And not only Emily's. Father Moore warns Erin that "dark forces surround this trial," and she is promptly beset by demons that rattle her windows and stop her watch at 3 a.m. (the devil's hour, as opposed to 3 p.m., when Jesus was said to have been crucified). Erin does, however, find a gold chain on the ground with her full initials, which suggests that Someone Up There likes her.
Laughable as it often is, The Exorcism of Emily Rose features striking makeup and effects (faces of passersby run like Munchian screamers), along with scary compositions. They're derivative, though—not just of The Exorcist but of Carrie (Emily Rose stands drenched in a church with her arms rigid and slightly askew) and The Blair Witch Project (the jittery, hand-held camerawork when she bounds out of the farmhouse in mid-exorcism). Even more over-the-top is the soundtrack, with its gnashing and moans and winds and squeaky hinges. Boy, they must have had a ball in the mixing room.
For all its cheap ghost-movie effects, the film aspires to something larger: the idea—one of the chief talking points for proponents of Intelligent Design as their "scholarship" is shot down—that even if we can't scientifically prove the existence of the Almighty (and the demons who try to undo his work), we must open ourselves to that possibility and recognize it as valid. Certainly it is as valid as that other, godless way of looking at the world. And it's more imperative: We dismiss the battle for our souls at our peril.
The Exorcism of Emily Rose has an outlandish trump card: the ineffectiveness of an anti-convulsive drug called Gambitrol prescribed by clueless physicians for epileptic seizures. An anthropologist (Shohreh Aghdashloo)—a sort of scientist, but an open-minded one, obviously familiar with the kind of spooky occurrences that gave Father Merrin the willies—theorizes that the exorcism didn't work because Gambitrol dulled Emily Rose, leaving her without the wits and mental resources to wage the fight against the devil from within.
But—and this is a SPOILER, folks—this doesn't turn out to be so bad. For, in her death, Emily Rose can prove that demons are real and, therefore, so is God.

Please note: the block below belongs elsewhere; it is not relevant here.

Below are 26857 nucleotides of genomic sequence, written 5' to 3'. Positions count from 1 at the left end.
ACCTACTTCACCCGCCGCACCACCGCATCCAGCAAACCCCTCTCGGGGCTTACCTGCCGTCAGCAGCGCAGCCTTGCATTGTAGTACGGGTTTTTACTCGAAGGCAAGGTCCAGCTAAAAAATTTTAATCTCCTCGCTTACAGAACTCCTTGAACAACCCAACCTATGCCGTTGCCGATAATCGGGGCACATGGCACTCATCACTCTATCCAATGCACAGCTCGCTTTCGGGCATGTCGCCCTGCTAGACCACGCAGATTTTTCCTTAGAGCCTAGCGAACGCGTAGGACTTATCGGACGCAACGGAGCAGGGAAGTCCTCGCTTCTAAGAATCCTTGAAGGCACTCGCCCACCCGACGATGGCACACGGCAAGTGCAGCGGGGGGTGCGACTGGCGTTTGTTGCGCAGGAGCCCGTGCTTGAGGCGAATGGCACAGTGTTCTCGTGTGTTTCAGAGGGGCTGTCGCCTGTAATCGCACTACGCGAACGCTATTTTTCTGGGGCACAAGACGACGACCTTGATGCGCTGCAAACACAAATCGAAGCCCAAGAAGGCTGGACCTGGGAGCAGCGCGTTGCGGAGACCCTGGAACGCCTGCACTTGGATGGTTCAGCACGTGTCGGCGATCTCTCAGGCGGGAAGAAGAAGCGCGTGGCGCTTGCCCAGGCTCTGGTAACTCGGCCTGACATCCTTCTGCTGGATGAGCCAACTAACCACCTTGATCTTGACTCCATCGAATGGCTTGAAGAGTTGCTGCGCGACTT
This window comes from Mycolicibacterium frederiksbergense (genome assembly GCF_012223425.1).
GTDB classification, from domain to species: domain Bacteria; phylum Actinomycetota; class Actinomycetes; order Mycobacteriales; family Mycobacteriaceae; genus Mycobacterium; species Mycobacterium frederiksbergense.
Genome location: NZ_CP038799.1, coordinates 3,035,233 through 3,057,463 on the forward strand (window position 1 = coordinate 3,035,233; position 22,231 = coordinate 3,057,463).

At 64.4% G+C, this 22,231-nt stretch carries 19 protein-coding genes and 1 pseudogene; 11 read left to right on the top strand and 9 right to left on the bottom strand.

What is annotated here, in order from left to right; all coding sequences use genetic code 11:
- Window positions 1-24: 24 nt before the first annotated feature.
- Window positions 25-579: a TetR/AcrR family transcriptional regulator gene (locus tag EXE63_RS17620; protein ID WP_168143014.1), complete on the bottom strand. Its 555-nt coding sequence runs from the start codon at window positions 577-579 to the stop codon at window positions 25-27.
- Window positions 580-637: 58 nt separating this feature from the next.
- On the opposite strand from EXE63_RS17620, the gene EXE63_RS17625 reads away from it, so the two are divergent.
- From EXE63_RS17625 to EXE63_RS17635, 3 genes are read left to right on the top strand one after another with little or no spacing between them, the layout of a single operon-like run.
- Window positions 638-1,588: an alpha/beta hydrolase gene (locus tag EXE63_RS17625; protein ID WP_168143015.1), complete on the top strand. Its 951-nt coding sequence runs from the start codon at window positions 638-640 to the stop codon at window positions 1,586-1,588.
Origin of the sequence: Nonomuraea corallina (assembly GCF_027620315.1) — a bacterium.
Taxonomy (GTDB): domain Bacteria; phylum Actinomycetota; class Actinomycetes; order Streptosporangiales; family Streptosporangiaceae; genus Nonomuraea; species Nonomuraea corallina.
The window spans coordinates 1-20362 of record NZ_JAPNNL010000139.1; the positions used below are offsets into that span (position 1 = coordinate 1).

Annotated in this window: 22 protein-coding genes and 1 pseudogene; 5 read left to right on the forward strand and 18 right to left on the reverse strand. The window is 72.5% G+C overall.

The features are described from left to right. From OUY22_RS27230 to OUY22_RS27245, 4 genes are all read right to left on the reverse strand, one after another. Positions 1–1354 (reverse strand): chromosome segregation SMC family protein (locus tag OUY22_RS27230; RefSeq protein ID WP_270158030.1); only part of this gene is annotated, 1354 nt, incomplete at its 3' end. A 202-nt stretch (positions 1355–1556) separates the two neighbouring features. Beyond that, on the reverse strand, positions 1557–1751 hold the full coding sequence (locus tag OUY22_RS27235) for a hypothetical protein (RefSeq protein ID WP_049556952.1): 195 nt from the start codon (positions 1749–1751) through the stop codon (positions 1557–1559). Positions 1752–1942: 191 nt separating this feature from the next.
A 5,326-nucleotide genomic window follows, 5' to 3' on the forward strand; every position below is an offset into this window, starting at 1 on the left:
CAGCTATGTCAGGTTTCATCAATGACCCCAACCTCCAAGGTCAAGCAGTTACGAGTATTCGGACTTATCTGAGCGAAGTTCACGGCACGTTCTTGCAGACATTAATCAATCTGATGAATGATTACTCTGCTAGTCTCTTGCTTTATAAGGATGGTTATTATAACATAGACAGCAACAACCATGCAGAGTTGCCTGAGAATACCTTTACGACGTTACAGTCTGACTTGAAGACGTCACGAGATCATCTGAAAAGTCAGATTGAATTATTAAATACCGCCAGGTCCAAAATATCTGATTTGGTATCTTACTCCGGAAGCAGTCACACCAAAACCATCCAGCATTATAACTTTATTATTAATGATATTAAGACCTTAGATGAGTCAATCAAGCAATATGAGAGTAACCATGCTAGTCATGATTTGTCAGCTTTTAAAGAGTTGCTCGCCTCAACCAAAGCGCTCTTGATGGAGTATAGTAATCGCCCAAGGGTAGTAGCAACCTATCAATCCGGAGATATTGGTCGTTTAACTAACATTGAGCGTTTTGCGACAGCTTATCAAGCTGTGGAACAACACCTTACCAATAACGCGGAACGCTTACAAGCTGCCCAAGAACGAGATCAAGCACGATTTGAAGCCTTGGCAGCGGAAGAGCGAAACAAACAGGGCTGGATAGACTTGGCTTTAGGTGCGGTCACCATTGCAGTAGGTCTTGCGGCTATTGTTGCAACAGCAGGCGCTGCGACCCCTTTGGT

The movie's overriding themes aren't novel. Many biblical scholars (even those without Doubt) have argued that one reason Christianity took hold in the Western World was the church's insistence that demons—and their overlord, Satan—exist. They needed demons to make God a necessity, not a luxury. Meanwhile, The Exorcism of Emily Rose takes us back about four centuries, to when mental illness was often interpreted as demonic possession.
All this highfalutin stuff has almost made me forget to say that the acting in this movie is unusually bad—atrocious, even. The exceptions are Carpenter, who wails and contorts herself impressively, and Linney, whose line readings suggest an intelligence that belies her acceptance of her role. Wilkinson retreats into himself and is mysteriously wooden, as if he realized in midstream what he'd gotten into and is trying to will himself to a higher plane. Aghdashloo speaks with all the authority of Zsa-Zsa Gabor. Apart from Henry Czerny as a physician, there isn't a grace note to be had.
In fairness, I should disclose one thing: I was born at 3 a.m. Could it be that the devil put me on this earth to raise objections to movies like The Passion of the Christ and The Exorcism of Emily Rose? As I mulled this over in the screening room, about an hour into the film, a priest sat down in the seat next to me, and I felt a sudden, demonic urge to strike him. In my defense, this was because his cell phone was going off. But still: It might have been Satan on the other end of the line, reaching out to me. I resisted, though. I'm not on any medication.